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Hello,

I am measuring in bell basis . I apply H and CNOT gate.

I measured several times and this outputs I got:

Measured CNOT · H |00? and observed (Zero, Zero)

Measured CNOT · H |00? and observed (Zero, Zero)

Measured CNOT · H |00? and observed (Zero, Zero)

Measured CNOT · H |00? and observed (One, One)

Measured CNOT · H |00? and observed (Zero, Zero)

Measured CNOT · H |00? and observed (One, One)

Measured CNOT · H |00? and observed (One, One)

Measured CNOT · H |00? and observed (Zero, Zero)

I did not get (One , Zero ) output . If input (One,One), I think output should be (One,Zero) and if input ( Zero, One ) output should be ( Zero,One) .

Why I do not get this outputs ?

@cgranade Please correct me wherever I am wrong. 1) Can't we have those cases where we don't really need to map our data into a higher dimension, i.e. we can prepare our state in a euclidean space without needing to apply any tensor product to prepare them? (This assumes that the data is simple enough that we don't really require any further mapping)

2) If the above statement is true, how is having our dataset in a limited space a bad thing? Why are we treating State Preparation step as if it is at this point that we are training our model? Isn't this analogous to zero initialization of weights in classical Machine Learning? We start at the same limited value (zero) and then learn the appropriate weights and biases.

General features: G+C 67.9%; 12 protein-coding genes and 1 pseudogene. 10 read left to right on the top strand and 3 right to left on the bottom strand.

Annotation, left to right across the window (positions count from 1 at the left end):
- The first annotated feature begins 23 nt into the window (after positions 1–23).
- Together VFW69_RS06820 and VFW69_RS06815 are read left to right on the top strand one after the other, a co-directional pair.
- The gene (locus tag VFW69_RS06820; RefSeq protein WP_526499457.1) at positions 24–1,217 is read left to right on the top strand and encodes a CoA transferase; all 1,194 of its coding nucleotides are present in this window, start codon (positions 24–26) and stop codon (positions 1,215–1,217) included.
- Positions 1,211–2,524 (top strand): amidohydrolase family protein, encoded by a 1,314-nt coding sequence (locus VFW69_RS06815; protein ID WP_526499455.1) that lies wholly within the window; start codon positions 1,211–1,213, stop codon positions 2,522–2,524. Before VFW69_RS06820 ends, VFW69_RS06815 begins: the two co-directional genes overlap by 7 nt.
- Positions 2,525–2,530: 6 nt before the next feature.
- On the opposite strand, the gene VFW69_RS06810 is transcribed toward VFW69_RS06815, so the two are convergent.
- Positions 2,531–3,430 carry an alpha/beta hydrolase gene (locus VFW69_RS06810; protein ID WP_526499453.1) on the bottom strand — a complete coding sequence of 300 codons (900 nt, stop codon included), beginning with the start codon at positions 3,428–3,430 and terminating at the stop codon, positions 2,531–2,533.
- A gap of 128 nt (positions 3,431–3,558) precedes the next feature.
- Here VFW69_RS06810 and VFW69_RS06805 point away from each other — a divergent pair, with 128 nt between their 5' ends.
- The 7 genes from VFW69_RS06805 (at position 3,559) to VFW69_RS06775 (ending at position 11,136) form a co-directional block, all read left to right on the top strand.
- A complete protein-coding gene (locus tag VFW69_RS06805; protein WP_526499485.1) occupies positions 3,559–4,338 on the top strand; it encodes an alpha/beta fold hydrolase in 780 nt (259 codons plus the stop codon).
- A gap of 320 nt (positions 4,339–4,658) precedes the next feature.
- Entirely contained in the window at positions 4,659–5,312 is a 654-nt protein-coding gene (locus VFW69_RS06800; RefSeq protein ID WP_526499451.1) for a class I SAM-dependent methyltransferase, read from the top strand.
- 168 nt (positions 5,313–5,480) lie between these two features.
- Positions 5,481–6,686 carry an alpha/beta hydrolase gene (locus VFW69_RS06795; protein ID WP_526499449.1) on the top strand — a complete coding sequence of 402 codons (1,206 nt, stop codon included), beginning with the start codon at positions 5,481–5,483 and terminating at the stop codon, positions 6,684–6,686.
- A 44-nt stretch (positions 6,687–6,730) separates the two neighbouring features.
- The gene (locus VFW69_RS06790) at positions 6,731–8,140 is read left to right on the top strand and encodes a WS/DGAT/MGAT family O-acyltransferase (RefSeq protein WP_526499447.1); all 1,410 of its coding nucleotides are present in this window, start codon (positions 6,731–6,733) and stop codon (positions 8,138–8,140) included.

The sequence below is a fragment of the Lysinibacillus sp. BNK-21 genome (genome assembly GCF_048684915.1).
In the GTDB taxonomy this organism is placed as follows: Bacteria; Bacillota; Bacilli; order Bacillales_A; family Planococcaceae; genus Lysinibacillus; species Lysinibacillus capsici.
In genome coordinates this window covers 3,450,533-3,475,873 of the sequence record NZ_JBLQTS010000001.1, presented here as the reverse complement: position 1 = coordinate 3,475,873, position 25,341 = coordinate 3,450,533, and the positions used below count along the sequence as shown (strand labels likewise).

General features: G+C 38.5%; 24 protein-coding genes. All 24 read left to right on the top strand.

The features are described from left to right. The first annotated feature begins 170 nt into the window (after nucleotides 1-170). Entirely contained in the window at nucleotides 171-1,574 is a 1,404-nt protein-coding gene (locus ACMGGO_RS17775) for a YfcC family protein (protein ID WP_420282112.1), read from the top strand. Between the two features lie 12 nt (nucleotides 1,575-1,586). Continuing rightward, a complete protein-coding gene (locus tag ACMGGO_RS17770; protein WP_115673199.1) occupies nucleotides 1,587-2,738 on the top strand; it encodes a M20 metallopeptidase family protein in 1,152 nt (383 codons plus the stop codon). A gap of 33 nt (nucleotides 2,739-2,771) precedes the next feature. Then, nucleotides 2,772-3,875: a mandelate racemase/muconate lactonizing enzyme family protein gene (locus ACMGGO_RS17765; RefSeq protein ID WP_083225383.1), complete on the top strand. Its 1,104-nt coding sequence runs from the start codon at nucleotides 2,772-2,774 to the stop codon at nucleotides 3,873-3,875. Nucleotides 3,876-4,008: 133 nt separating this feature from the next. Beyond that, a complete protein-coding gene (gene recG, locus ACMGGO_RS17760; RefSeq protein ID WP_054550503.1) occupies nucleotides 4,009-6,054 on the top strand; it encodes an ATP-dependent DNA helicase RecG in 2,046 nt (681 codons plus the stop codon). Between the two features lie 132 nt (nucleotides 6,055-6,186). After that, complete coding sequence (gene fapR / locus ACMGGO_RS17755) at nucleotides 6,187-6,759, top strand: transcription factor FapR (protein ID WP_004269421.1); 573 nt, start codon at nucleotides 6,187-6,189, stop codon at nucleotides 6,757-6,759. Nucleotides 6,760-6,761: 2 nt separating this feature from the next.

3) If I am completely off-track here, could you please tell me some resources to get started in this part of the subject? I think that this is certainly getting too much for me.

i.e. we can prepare our state in a euclidean space without needing to apply any tensor product to prepare them

The state of a quantum system is always a vector in Hilbert space rather than Euclidian space, but that's largely a mathematical artifact of how we describe, model, and simulate quantum systems. In particular, just like with the kernel trick in traditional ML, we never write down those vectors in Hilbert space but *prepare* them implicitly.